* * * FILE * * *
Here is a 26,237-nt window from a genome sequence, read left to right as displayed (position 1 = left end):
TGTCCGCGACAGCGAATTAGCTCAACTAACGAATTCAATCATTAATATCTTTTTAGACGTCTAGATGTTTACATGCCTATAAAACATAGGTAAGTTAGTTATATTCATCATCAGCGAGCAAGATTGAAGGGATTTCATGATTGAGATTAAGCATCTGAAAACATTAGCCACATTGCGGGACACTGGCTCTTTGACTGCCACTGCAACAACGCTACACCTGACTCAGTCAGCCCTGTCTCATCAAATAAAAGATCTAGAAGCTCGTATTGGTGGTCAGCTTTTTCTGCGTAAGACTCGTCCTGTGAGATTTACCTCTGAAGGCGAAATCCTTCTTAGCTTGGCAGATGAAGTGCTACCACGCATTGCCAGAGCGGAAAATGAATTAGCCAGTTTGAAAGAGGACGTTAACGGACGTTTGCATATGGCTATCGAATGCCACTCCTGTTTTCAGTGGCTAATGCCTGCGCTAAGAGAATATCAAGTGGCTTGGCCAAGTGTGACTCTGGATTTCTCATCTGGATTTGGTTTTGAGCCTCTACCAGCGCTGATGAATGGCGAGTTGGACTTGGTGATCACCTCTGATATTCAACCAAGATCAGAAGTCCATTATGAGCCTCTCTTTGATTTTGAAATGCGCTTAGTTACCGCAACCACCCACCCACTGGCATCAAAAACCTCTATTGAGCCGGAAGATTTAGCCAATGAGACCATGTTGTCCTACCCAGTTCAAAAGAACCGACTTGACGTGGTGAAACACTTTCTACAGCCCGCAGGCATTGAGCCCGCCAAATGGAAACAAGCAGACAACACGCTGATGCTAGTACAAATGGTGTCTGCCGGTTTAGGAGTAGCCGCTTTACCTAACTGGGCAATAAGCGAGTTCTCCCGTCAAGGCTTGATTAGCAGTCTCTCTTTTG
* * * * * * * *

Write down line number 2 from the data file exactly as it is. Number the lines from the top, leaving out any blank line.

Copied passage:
TGTCCGCGACAGCGAATTAGCTCAACTAACGAATTCAATCATTAATATCTTTTTAGACGTCTAGATGTTTACATGCCTATAAAACATAGGTAAGTTAGTTATATTCATCATCAGCGAGCAAGATTGAAGGGATTTCATGATTGAGATTAAGCATCTGAAAACATTAGCCACATTGCGGGACACTGGCTCTTTGACTGCCACTGCAACAACGCTACACCTGACTCAGTCAGCCCTGTCTCATCAAATAAAAGATCTAGAAGCTCGTATTGGTGGTCAGCTTTTTCTGCGTAAGACTCGTCCTGTGAGATTTACCTCTGAAGGCGAAATCCTTCTTAGCTTGGCAGATGAAGTGCTACCACGCATTGCCAGAGCGGAAAATGAATTAGCCAGTTTGAAAGAGGACGTTAACGGACGTTTGCATATGGCTATCGAATGCCACTCCTGTTTTCAGTGGCTAATGCCTGCGCTAAGAGAATATCAAGTGGCTTGGCCAAGTGTGACTCTGGATTTCTCATCTGGATTTGGTTTTGAGCCTCTACCAGCGCTGATGAATGGCGAGTTGGACTTGGTGATCACCTCTGATATTCAACCAAGATCAGAAGTCCATTATGAGCCTCTCTTTGATTTTGAAATGCGCTTAGTTACCGCAACCACCCACCCACTGGCATCAAAAACCTCTATTGAGCCGGAAGATTTAGCCAATGAGACCATGTTGTCCTACCCAGTTCAAAAGAACCGACTTGACGTGGTGAAACACTTTCTACAGCCCGCAGGCATTGAGCCCGCCAAATGGAAACAAGCAGACAACACGCTGATGCTAGTACAAATGGTGTCTGCCGGTTTAGGAGTAGCCGCTTTACCTAACTGGGCAATAAGCGAGTTCTCCCGTCAAGGCTTGATTAGCAGTCTCTCTTTTG